The safety record of autonomous may not be as squeaky clean as has been previously suggested, as Quartz revealed that Google kept minor accidents of its vehicles secret. Although these accidents happened while the cars were disengaged (being driven by a human rather than in autonomous mode), these incidents may have serious implications for situations in which transition from autonomous to manual mode are necessary, for instance when the car enters an unmapped area. Further safety risks relating to cars already on the market today, such as Cadillac Escalades, Jeep Cherokees or Infiniti Q50s, were exposed this month as these vehicles may be at risk of hack-attacks.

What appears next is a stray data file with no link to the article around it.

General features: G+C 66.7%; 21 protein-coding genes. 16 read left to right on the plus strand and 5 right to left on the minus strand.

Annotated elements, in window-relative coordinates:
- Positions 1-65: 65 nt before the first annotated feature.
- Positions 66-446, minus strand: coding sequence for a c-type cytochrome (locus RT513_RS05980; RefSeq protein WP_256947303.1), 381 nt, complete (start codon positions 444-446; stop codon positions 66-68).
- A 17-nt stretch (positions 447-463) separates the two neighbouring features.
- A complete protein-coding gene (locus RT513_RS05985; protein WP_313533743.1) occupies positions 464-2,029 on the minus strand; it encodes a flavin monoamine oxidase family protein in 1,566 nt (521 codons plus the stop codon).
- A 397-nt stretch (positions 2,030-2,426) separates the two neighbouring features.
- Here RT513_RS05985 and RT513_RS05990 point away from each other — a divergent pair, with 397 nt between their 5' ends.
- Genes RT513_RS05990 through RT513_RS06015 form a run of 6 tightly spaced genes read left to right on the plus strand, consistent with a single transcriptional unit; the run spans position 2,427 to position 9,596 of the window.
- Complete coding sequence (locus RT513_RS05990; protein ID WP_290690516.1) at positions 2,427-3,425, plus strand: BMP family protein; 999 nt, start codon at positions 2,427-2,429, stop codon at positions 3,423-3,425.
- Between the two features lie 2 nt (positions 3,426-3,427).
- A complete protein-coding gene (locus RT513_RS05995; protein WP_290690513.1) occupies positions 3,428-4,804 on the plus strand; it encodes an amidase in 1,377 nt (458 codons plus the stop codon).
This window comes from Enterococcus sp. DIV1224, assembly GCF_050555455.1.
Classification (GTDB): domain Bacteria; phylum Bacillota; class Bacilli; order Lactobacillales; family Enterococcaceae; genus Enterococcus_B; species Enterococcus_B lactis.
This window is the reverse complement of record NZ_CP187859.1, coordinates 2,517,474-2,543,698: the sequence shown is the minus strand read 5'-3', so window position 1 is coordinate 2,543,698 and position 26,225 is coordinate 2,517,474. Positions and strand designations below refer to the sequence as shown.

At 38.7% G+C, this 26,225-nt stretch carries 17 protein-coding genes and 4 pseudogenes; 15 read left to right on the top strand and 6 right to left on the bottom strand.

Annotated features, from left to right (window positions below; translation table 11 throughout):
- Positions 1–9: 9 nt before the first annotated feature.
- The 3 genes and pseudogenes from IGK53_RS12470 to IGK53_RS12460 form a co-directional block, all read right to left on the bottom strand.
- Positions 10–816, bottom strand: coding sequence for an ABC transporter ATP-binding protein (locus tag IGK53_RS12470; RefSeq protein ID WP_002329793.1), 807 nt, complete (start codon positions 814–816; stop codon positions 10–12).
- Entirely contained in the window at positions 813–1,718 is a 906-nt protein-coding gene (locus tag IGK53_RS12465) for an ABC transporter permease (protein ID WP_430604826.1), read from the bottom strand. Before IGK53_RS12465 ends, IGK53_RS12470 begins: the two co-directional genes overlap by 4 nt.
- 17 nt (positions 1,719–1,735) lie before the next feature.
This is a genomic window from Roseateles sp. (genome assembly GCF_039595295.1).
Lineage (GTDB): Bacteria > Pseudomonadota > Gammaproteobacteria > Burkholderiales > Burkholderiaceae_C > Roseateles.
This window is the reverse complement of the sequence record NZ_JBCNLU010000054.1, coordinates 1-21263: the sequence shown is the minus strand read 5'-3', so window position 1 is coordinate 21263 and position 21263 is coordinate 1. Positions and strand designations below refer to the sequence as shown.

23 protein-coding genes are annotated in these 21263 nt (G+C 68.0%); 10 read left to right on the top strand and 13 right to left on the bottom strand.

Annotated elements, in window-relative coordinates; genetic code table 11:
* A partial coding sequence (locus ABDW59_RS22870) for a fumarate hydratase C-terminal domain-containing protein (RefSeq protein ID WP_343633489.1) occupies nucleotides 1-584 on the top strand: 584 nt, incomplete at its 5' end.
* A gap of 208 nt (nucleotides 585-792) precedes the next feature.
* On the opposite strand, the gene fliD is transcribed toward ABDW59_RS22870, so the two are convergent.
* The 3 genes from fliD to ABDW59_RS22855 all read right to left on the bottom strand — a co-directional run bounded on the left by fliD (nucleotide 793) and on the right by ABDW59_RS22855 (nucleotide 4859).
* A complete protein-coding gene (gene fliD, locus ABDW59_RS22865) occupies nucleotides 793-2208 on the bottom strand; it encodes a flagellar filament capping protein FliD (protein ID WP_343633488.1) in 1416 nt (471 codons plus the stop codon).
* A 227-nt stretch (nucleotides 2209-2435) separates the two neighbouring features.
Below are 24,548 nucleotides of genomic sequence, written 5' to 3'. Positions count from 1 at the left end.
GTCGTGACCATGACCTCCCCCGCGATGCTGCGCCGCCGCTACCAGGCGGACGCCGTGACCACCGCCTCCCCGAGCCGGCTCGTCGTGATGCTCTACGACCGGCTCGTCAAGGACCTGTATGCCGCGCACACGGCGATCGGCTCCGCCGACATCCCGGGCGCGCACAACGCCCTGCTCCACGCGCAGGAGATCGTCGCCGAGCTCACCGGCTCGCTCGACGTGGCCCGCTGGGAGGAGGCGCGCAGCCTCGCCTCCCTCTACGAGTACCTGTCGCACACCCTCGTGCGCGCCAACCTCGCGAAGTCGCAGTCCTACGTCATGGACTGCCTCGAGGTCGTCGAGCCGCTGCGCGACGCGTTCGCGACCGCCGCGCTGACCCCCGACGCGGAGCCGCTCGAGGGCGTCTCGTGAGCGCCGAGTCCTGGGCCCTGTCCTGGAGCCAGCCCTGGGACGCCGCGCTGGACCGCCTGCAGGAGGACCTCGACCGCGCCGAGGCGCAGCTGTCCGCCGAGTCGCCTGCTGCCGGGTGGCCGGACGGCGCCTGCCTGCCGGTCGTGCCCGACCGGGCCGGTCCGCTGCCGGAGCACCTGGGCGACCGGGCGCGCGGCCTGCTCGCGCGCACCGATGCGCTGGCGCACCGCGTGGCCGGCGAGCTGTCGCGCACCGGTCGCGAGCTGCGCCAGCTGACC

Perhaps unsurprisingly in light of such reports, Robohub readers were split as to whether they would miss their good old manual cars. Adding to the discussion around autonomous driving, Brad Templeton wondered how cities and city transportation might change to take advantage of autonomous cars, and Patrick Lin asked whether adjustable ethics settings in self-driving vehicles would be a good idea.
This month Waterloo-based Clearpath Robotics made a public pledge that it will not develop lethal autonomous weapons, despite holding various military contracts. The move sets a precedent in corporate responsibility, disclosing the company’s stance on roboethics and supporting the Campaign to Stop Killer Robots.
And speaking of corporate responsibility, Slate magazine argued this month that if US federal law extends ‘legal personhood’ to corporations, it should do the same for robots as well.